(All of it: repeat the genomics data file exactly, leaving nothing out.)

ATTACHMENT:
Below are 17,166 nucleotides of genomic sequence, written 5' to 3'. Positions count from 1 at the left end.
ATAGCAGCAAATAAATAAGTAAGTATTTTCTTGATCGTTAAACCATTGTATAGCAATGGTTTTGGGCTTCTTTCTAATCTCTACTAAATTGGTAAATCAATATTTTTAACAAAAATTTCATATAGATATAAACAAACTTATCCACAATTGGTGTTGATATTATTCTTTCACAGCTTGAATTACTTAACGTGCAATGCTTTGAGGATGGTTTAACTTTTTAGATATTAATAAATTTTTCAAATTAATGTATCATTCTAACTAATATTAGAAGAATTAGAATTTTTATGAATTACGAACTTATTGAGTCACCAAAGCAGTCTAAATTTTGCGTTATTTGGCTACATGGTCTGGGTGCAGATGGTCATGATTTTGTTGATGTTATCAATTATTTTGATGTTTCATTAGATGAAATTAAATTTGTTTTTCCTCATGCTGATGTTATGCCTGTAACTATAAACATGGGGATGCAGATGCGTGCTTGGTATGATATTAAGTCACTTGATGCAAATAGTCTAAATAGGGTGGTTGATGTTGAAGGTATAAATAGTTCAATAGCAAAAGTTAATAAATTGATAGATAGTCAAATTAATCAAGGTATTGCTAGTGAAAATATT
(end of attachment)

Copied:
Below are 17,166 nucleotides of genomic sequence, written 5' to 3'. Positions count from 1 at the left end.
ATAGCAGCAAATAAATAAGTAAGTATTTTCTTGATCGTTAAACCATTGTATAGCAATGGTTTTGGGCTTCTTTCTAATCTCTACTAAATTGGTAAATCAATATTTTTAACAAAAATTTCATATAGATATAAACAAACTTATCCACAATTGGTGTTGATATTATTCTTTCACAGCTTGAATTACTTAACGTGCAATGCTTTGAGGATGGTTTAACTTTTTAGATATTAATAAATTTTTCAAATTAATGTATCATTCTAACTAATATTAGAAGAATTAGAATTTTTATGAATTACGAACTTATTGAGTCACCAAAGCAGTCTAAATTTTGCGTTATTTGGCTACATGGTCTGGGTGCAGATGGTCATGATTTTGTTGATGTTATCAATTATTTTGATGTTTCATTAGATGAAATTAAATTTGTTTTTCCTCATGCTGATGTTATGCCTGTAACTATAAACATGGGGATGCAGATGCGTGCTTGGTATGATATTAAGTCACTTGATGCAAATAGTCTAAATAGGGTGGTTGATGTTGAAGGTATAAATAGTTCAATAGCAAAAGTTAATAAATTGATAGATAGTCAAATTAATCAAGGTATTGCTAGTGAAAATATT